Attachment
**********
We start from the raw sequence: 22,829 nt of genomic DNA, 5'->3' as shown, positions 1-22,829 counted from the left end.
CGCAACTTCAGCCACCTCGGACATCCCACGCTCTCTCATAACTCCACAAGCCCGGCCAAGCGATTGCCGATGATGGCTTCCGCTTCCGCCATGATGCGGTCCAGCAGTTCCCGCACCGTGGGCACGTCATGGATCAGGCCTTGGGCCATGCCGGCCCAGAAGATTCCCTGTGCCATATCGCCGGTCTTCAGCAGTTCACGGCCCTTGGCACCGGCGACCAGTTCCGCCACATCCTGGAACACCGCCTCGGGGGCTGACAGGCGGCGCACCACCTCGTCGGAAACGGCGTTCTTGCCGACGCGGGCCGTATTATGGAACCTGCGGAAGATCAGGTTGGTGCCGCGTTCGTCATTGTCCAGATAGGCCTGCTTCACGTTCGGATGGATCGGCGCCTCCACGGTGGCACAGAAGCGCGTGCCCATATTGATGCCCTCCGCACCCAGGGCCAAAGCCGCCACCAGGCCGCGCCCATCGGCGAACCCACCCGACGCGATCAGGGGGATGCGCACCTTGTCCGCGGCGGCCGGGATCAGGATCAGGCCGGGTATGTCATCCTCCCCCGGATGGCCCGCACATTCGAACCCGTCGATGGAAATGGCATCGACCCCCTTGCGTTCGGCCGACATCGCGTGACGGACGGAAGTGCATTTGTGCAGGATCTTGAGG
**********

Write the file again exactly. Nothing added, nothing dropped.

We start from the raw sequence: 22,829 nt of genomic DNA, 5'->3' as shown, positions 1-22,829 counted from the left end.
CGCAACTTCAGCCACCTCGGACATCCCACGCTCTCTCATAACTCCACAAGCCCGGCCAAGCGATTGCCGATGATGGCTTCCGCTTCCGCCATGATGCGGTCCAGCAGTTCCCGCACCGTGGGCACGTCATGGATCAGGCCTTGGGCCATGCCGGCCCAGAAGATTCCCTGTGCCATATCGCCGGTCTTCAGCAGTTCACGGCCCTTGGCACCGGCGACCAGTTCCGCCACATCCTGGAACACCGCCTCGGGGGCTGACAGGCGGCGCACCACCTCGTCGGAAACGGCGTTCTTGCCGACGCGGGCCGTATTATGGAACCTGCGGAAGATCAGGTTGGTGCCGCGTTCGTCATTGTCCAGATAGGCCTGCTTCACGTTCGGATGGATCGGCGCCTCCACGGTGGCACAGAAGCGCGTGCCCATATTGATGCCCTCCGCACCCAGGGCCAAAGCCGCCACCAGGCCGCGCCCATCGGCGAACCCACCCGACGCGATCAGGGGGATGCGCACCTTGTCCGCGGCGGCCGGGATCAGGATCAGGCCGGGTATGTCATCCTCCCCCGGATGGCCCGCACATTCGAACCCGTCGATGGAAATGGCATCGACCCCCTTGCGTTCGGCCGACATCGCGTGACGGACGGAAGTGCATTTGTGCAGGATCTTGAGG